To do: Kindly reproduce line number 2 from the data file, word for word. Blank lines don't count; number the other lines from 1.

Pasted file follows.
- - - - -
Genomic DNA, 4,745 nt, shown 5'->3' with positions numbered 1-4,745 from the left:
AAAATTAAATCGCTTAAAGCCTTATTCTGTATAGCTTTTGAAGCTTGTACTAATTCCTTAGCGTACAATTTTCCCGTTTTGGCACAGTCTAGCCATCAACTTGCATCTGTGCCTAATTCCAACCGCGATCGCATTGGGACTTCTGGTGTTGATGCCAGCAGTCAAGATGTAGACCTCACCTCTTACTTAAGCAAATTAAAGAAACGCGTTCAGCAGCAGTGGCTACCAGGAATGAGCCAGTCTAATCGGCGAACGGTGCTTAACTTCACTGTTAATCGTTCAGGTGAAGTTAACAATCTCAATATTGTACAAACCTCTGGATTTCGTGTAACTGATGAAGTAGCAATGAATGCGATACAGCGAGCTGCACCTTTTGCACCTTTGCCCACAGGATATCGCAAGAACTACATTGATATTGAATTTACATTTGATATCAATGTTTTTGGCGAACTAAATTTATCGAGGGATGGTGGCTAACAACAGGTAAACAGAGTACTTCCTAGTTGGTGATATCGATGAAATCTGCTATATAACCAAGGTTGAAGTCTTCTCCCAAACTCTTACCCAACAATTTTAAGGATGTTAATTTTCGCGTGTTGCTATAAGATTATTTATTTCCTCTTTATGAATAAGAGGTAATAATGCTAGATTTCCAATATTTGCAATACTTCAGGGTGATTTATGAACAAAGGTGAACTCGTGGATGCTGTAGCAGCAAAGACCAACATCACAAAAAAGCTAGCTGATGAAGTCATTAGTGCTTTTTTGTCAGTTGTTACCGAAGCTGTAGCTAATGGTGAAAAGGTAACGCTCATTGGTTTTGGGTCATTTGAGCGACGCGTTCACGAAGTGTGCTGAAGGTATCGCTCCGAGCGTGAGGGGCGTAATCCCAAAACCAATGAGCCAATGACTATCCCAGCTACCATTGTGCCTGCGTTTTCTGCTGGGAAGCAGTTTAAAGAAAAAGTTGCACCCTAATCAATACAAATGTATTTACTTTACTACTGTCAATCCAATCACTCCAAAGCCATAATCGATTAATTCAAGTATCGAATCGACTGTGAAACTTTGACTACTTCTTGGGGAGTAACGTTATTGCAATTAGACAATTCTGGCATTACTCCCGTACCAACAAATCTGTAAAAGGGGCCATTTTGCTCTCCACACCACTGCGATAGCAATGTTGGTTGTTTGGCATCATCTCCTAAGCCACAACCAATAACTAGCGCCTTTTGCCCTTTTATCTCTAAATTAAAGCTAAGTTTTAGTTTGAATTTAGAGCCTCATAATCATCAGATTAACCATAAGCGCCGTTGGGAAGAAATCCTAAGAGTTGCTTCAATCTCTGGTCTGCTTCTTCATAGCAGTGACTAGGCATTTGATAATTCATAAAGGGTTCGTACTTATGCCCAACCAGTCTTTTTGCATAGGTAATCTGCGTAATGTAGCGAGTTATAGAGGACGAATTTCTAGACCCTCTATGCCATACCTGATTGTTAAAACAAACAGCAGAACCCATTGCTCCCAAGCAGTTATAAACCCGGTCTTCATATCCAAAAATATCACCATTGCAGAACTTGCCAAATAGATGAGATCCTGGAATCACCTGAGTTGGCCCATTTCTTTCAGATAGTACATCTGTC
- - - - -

AAAATTAAATCGCTTAAAGCCTTATTCTGTATAGCTTTTGAAGCTTGTACTAATTCCTTAGCGTACAATTTTCCCGTTTTGGCACAGTCTAGCCATCAACTTGCATCTGTGCCTAATTCCAACCGCGATCGCATTGGGACTTCTGGTGTTGATGCCAGCAGTCAAGATGTAGACCTCACCTCTTACTTAAGCAAATTAAAGAAACGCGTTCAGCAGCAGTGGCTACCAGGAATGAGCCAGTCTAATCGGCGAACGGTGCTTAACTTCACTGTTAATCGTTCAGGTGAAGTTAACAATCTCAATATTGTACAAACCTCTGGATTTCGTGTAACTGATGAAGTAGCAATGAATGCGATACAGCGAGCTGCACCTTTTGCACCTTTGCCCACAGGATATCGCAAGAACTACATTGATATTGAATTTACATTTGATATCAATGTTTTTGGCGAACTAAATTTATCGAGGGATGGTGGCTAACAACAGGTAAACAGAGTACTTCCTAGTTGGTGATATCGATGAAATCTGCTATATAACCAAGGTTGAAGTCTTCTCCCAAACTCTTACCCAACAATTTTAAGGATGTTAATTTTCGCGTGTTGCTATAAGATTATTTATTTCCTCTTTATGAATAAGAGGTAATAATGCTAGATTTCCAATATTTGCAATACTTCAGGGTGATTTATGAACAAAGGTGAACTCGTGGATGCTGTAGCAGCAAAGACCAACATCACAAAAAAGCTAGCTGATGAAGTCATTAGTGCTTTTTTGTCAGTTGTTACCGAAGCTGTAGCTAATGGTGAAAAGGTAACGCTCATTGGTTTTGGGTCATTTGAGCGACGCGTTCACGAAGTGTGCTGAAGGTATCGCTCCGAGCGTGAGGGGCGTAATCCCAAAACCAATGAGCCAATGACTATCCCAGCTACCATTGTGCCTGCGTTTTCTGCTGGGAAGCAGTTTAAAGAAAAAGTTGCACCCTAATCAATACAAATGTATTTACTTTACTACTGTCAATCCAATCACTCCAAAGCCATAATCGATTAATTCAAGTATCGAATCGACTGTGAAACTTTGACTACTTCTTGGGGAGTAACGTTATTGCAATTAGACAATTCTGGCATTACTCCCGTACCAACAAATCTGTAAAAGGGGCCATTTTGCTCTCCACACCACTGCGATAGCAATGTTGGTTGTTTGGCATCATCTCCTAAGCCACAACCAATAACTAGCGCCTTTTGCCCTTTTATCTCTAAATTAAAGCTAAGTTTTAGTTTGAATTTAGAGCCTCATAATCATCAGATTAACCATAAGCGCCGTTGGGAAGAAATCCTAAGAGTTGCTTCAATCTCTGGTCTGCTTCTTCATAGCAGTGACTAGGCATTTGATAATTCATAAAGGGTTCGTACTTATGCCCAACCAGTCTTTTTGCATAGGTAATCTGCGTAATGTAGCGAGTTATAGAGGACGAATTTCTAGACCCTCTATGCCATACCTGATTGTTAAAACAAACAGCAGAACCCATTGCTCCCAAGCAGTTATAAACCCGGTCTTCATATCCAAAAATATCACCATTGCAGAACTTGCCAAATAGATGAGATCCTGGAATCACCTGAGTTGGCCCATTTCTTTCAGATAGTACATCTGTC